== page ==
The Evolving Role of Commercial Real Estate Firms

by: Smith and Howard

June 15, 2017

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We often hear and acknowledge that it’s important for an accounting firm to be a business’ “trusted advisor,” but what we’re beginning to hear more about is the emerging role of commercial real estate professionals as trusted advisors.

While our Georgia on the Rise survey highlighted the challenges (and opportunities) that real estate firms are dealing with in our state, there is a broad effort afoot by top real estate firms to be much more than a “broker” in the traditional sense.  In the Winter issue of NAIOP’s Development Magazine, Christopher Lee said, “Perhaps the biggest role change over the next decade will be within the brokerage industry. The title of broker will slowly disappear and be replaced by an advisor or business advisor, whose role will shift from transactional to a strategic advisory function.”

In a recent conversation with Stephen Bridges*, Executive Vice President at JLL in Atlanta, Georgia, we discussed his view of the most pressing issues real estate firms face and talked a little about how JLL is tackling them.

First, Bridges said the most pressing issues are:

  1. The time, finesse, process, detail and cost analysis of renewing leases, expanding, relocating, selling or buying facilities in a seller/landlord-driven market.
  2. The imperative to collaborate with the client’s C-Suite, Operations, Human Resources, Procurement, Supply Chain and Sales groups to proactively determine and successfully execute real estate planning and decisions.

Not surprisingly, Bridges said the most important step in successfully addressing both of these pressing issues is building relationships. To achieve the real estate goals aligned with the client’s business, he says the real estate professional “must understand the pain points and future obstacles that connect to each area of the business.” Real estate decisions are affected by:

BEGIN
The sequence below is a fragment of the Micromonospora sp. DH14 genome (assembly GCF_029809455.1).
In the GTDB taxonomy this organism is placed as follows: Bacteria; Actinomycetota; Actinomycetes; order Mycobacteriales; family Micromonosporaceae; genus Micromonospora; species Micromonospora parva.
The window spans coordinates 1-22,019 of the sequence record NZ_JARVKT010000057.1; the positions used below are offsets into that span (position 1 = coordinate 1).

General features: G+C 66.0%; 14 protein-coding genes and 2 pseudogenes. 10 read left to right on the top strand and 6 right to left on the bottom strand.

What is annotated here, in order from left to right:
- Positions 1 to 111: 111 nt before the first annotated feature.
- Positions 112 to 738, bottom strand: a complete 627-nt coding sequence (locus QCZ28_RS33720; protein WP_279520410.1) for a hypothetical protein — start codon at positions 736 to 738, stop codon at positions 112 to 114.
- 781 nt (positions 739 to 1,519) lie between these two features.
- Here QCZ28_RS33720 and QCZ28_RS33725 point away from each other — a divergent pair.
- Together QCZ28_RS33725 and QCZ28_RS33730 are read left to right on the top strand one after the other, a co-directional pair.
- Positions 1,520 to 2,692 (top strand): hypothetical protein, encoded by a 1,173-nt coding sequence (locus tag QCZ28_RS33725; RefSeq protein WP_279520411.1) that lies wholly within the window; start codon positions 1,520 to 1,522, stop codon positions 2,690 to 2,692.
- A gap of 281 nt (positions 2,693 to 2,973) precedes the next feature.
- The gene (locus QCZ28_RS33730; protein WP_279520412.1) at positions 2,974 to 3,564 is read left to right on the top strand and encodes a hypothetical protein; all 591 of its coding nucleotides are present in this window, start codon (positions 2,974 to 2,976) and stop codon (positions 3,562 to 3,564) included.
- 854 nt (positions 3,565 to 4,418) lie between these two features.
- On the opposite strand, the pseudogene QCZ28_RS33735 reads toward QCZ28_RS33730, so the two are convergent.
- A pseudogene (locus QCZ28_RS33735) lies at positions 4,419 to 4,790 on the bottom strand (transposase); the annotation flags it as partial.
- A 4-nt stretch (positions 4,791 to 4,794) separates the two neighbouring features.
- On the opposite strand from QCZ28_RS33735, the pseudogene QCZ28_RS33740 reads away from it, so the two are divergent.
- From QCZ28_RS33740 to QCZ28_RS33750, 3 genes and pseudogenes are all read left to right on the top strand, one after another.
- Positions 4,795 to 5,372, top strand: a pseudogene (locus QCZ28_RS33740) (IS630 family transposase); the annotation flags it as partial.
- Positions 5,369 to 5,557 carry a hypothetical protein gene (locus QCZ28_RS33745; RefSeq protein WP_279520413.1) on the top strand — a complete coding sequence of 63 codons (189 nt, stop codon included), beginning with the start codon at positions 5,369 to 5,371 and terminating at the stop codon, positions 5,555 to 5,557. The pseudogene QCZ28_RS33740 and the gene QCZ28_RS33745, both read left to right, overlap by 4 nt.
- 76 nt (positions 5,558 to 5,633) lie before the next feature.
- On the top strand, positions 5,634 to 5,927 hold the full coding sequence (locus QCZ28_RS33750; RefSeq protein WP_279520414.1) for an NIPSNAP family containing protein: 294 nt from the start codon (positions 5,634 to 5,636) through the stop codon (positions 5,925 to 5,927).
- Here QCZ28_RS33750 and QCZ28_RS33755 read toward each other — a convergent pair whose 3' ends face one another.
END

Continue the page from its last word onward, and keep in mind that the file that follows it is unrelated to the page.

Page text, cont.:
1. Communications – Open, consistent, and transparent communication between the client and the real estate firm are imperative. A clear understanding of objectives, the real estate, intangible characteristics, and finance requirements and a plan for change management comprise the cornerstone of a solid relationship and reduce risk for both parties.
  2. Human Resources and Recruiting – What kind of employees does the client employ? What will help them attract and retain the talent they need to successfully run their business? These answers affect location, design and planning.
  3. Logistics – What kind of transportation access is needed? Some of this has to do with the type of industry, i.e., distribution – which may drive the need for rail access. On the flip side, it may be impacted by employees (see point 2 above), who may desire access to public transportation to get to/from work.
  4. C-Level Executives – Relationships with the CFO, the CEO/President, General Counsel, Human Resources and the Real Estate Director (for large companies) must be established and actively cultivated throughout the project.
  5. Building Owners – The real estate professional should have an understanding of the short and long-term goals for the business owners, C-Suite, and employees. This is critical to long-term satisfaction of the site/space selection.

At the same time, there is usually a fairly quick timeframe for real estate decisions and implementation of solutions. This doesn’t leave much time for long-term relationship building, so real estate professionals must create an understanding of their value in a short time frame and must be accessible, knowledgeable and easy to work with. And, of course, trustworthy.

In part two of this series, we will discuss how real estate firms are using technology to help clients (and themselves) make better real estate decisions.

*Stephen Bridges is a member of the Atlanta Chapter of the Georgia Manufacturing Alliance along with Smith and Howard and other Atlanta professional service providers who serve the needs of Georgia’s manufacturing businesses.

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